Review: The Boleyn King by Laura Andersen

Wednesday, June 26, 2013

Title: The Boleyn King
Author: Laura Andersen
Genre: historical fiction, speculative fiction
Series: The Boleyn Trilogy
Pages: 358
Published: May 14, 2013
Source: publishers via NetGalley
Rating: 2.5/5
The Boleyn King is the first novel in an enthralling new trilogy. Reimagining history in sumptuous detail, Laura Anderssen takes readers back to the deadly intrigue, turbulent affairs, and treacherous passions of Tudor England - and answers the compelling question What if Anne Boleyn had given Henry VIII the son he so desperately wanted?

Just seventeen years old, Henry IX, known as William, is a king bound by the restraints of the regency yet anxious to prove himself. With the French threatening battle and the Catholics sowing the seeds of rebellion at home, William trusts only three people: his older sister Elizabeth; his best friend and loyal counselor, Dominic; and Minuette, a young orphan raised as a royal ward by William's mother, Anne Boleyn.

Against a tide of secrets, betrayal, and murder, William finds himself fighting for the very soul of his kingdom. Then, when he and Dominic both fall in love with Minuette, romantic obsession looms over a new generation of Tudors. One among them will pay the price for a king's desire, as a shocking twist of fate changes England's fortunes forever.

Reviewed by Danielle

Wasted potential.

I’m sorry, I know reviewers should focus only on what’s in front of them, but I couldn’t read The Boleyn King without dwelling on the fact that it does not live up to its premise. The selling point of the book, the very title, is the rewriting of history to suppose that Anne Boleyn didn’t lose her head, but instead carried her son to term and changed the face of English history. Yet, here are some of my notes while reading:

So far it doesn't have teeth. Everything's basically the same, just with ‘William’ in place of Edward.
Really, we rewrote English history for a tepid murder mystery?
We're starting to experience some differences from real history, but I just can't get over how odd it is to focus on two fictional characters' romance instead. 

Tepid. That’s a great word for what’s in store here. The author either believes that little would change in history or she’s afraid to dig in, resulting in world where England has a boy king and a powerful reagent, Elizabeth loves Robert Dudley, the Catholics rally around Mary Tudor, Mary Queen of Scots is betrothed to the Dauphin of France...except now love interests William and Dominic Courtenay, (I believe a completely fictional character, because I can find no mention of him in other histories,) lead a skirmish in France. How shocking.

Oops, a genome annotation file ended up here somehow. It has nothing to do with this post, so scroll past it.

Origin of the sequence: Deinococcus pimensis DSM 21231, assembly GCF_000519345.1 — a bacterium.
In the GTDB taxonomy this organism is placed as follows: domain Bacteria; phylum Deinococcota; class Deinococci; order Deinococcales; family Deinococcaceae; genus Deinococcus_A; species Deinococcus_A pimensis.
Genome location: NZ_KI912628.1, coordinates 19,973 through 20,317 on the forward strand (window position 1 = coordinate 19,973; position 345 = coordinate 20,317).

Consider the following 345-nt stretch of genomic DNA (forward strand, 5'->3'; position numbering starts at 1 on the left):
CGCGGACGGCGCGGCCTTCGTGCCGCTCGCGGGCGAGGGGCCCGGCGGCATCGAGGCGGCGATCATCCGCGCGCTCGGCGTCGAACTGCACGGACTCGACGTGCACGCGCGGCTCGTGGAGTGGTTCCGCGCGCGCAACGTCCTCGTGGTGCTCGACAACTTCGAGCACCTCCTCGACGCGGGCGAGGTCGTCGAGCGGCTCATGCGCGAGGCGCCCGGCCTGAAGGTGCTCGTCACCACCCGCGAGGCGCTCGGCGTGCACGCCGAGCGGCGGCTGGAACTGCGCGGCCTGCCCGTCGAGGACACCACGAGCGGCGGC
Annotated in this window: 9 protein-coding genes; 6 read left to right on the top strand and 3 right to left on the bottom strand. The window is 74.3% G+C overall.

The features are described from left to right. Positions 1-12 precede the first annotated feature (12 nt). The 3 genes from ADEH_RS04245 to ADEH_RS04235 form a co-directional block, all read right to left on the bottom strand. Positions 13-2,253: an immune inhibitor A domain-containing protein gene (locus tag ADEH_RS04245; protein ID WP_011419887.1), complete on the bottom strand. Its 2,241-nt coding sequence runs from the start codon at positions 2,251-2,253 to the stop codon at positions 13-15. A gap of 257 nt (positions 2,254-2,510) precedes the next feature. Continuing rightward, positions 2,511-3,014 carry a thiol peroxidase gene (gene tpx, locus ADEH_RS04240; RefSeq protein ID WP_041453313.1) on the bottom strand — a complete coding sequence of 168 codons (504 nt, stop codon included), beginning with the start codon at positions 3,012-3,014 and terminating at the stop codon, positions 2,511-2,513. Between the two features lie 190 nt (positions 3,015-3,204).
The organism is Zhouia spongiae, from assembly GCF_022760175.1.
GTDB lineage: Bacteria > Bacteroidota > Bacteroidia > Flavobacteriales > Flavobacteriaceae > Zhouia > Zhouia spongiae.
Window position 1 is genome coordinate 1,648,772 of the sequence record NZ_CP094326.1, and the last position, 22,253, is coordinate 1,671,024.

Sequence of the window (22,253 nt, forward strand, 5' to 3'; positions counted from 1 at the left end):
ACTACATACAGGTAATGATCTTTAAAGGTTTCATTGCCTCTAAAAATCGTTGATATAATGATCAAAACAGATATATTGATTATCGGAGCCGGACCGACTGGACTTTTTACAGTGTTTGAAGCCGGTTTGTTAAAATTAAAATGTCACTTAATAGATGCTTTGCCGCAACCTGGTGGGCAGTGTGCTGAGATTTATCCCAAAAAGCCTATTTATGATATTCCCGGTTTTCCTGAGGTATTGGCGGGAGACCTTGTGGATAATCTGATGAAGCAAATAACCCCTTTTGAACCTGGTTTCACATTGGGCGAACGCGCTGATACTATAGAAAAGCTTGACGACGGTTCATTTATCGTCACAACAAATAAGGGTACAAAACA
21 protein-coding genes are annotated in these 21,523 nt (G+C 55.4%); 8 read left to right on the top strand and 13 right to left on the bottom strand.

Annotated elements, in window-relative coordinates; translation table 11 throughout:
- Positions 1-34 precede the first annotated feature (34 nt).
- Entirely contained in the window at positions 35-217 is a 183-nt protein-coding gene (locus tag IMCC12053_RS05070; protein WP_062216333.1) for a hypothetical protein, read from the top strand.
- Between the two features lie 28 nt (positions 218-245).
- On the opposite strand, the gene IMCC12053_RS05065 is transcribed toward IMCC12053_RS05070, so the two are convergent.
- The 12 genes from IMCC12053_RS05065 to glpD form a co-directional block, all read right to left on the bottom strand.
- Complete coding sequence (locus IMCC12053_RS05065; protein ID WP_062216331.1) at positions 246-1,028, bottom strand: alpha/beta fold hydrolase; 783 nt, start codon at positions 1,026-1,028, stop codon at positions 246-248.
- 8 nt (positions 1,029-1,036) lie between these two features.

I will say the most effective revision is Anne Boleyn herself, though the dowager queen is in very little of the story. I did feel like she was the same woman from England’s actual history, just older and wiser. I didn’t feel the same about George, who’s been reduced to ‘mysterious schemer”. It makes his interaction with his sister, late in the book, seem awkward and out of character. The rest of the “real” characters fall somewhere in the middle.

However, if we take The Boleyn King not as an alternate history, but a mystery/romance between a group of four teenagers in a Tudor-style England-ish country, it becomes a perfectly fine historical fiction, though not without its own problems.

I found the romance to be an extremely standard love triangle between Minuette, the real main character, despite what the blurb would have you think, and William and Dominic. The “winner” of which is blatantly obvious from page 11 when the boys whip out their metaphorical dicks to see who gave her the best birthday gift, and it keeps right on being obvious for the next 300+ pages. More frustratingly, the resolution wasn’t satisfying and felt deceptive and gross on Minuette's part.

The overarching plot is the search for a document, The Penitent’s Confession, that states that William isn’t Henry’s son, but George’s, thus making him an incest-born bastard and Mary the rightful heir to the throne. This does jibe with real history and is a perfectly legitimate mystery for the Scooby gang to embark on. If only they hadn’t forgotten and ignored its existence for long stretches. Still, the mystery does have an interesting wrinkle in the end, but by that point I was so checked out, I have no interest in continuing the series to find out if it’s resolved.


  1. I'm not the only one who thought of the Scooby Gang when the "mystery" came up!

  2. bummer! Will move on then...!


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